Dissociation%20Polynucleotides%20Lab%20Protocol%202009%20Spring

Dissociation%20Polynucleotides%20Lab%20Protocol%202009%20Spring

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1 BME 100L. Modeling Cellular and Molecular Systems Dissociation of Double Stranded Polynucleotides Objective: Inosinic acid (I) is a derivative of adenosine and pairs with cytidine (C), adenosine (A), and uridine (U). In this lab, we will determine the dissociation of double-stranded chains of polyinosinic acid-polycytidinic acid (polyI-polyC) as a function of temperature. “Dissociation” means breaking hydrogen bonds between complementary double-stranded nucleotide chains, resulting in two single-stranded chains. The structure of polyI-polyC is shown below. Note the locations of hydrogen bonds. O O P OH O N N N NH Inosinic acid Cytidinic acid O O P H N 2 Hydrogen bonds Dissociation (double-stranded to single-stranded conformation) can be measured by taking advantage of the hypochromicity of the polynucleotides (i.e. increased light absorption as double-stranded polyI-polyC chains become single-stranded during heating). Background: Polynucleotide strands are held together by covalent phosphodiester bonds between nucleotides (note the phosphate groups shown on each representative single strand in the figure above). This is often called the “sugar-phosphate backbone” of each single strand of polynucleotides in a double-stranded molecule. DNA primary structure is formed by phosphodiester bonds between the following nucleotides: Guanine (G), Adenine (A), Cytosine (C), and Thymine (T).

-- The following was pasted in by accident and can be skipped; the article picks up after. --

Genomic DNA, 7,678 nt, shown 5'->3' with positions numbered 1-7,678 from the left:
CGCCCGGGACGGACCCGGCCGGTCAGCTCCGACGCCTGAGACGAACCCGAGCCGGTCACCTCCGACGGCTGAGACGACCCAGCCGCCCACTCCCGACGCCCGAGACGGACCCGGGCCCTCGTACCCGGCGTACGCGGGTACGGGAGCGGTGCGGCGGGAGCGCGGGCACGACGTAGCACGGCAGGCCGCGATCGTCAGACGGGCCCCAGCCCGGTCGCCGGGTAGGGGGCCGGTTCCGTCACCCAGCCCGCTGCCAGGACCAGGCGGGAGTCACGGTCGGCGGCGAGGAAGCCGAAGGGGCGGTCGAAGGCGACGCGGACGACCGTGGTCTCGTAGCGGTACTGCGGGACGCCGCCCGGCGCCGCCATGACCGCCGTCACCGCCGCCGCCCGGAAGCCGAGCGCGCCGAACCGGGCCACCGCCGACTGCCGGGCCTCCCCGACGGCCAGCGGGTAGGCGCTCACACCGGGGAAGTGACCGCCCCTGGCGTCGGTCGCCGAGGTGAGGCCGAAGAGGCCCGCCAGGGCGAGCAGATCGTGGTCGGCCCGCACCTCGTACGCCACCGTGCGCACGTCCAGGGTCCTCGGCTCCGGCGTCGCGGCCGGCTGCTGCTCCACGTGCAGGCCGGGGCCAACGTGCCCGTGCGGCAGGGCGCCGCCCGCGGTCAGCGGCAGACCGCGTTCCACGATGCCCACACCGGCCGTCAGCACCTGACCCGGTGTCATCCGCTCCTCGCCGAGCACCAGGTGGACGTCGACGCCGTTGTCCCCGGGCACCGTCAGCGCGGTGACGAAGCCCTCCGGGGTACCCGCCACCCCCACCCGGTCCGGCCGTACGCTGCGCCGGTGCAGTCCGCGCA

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2 Similarly, RNA primary structure is formed by phosphodiester bonds between nucleotides. However, Uracil is used instead of Thymine in RNA. (Figure from http://ghr.nlm.nih.gov) The most thermodynamically stable conformation of polynucleotides is in double- stranded form, where complementary bases on separate strands are paired by hydrogen bonds. “Complementary” refers to the nitrogenous bases that form hydrogen bonds with each other. In DNA, A and T are complementary (form two hydrogen bonds between them), and G and C are complementary (form three hydrogen bonds between them). This is often written as A::T and G:::C. The hydrogen bonding is called “base pairing.” This results in formation of the famous double helix (see figure below). Thymine Guanine Adenine Cytosine Uracil (Figures from the Nucleic Acid Database http://ndbserver.rutgers.edu)
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3 Although RNA is a single-stranded molecule, it is more thermodynamically stable when intrastrand base pairs form. RNA molecules form double-stranded regions by base pairing (A::U and G:::C), forming secondary structures within a single strand of RNA.
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This note was uploaded on 08/03/2009 for the course BME 100 taught by Professor Yuan during the Spring '07 term at Duke.

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Dissociation%20Polynucleotides%20Lab%20Protocol%202009%20Spring

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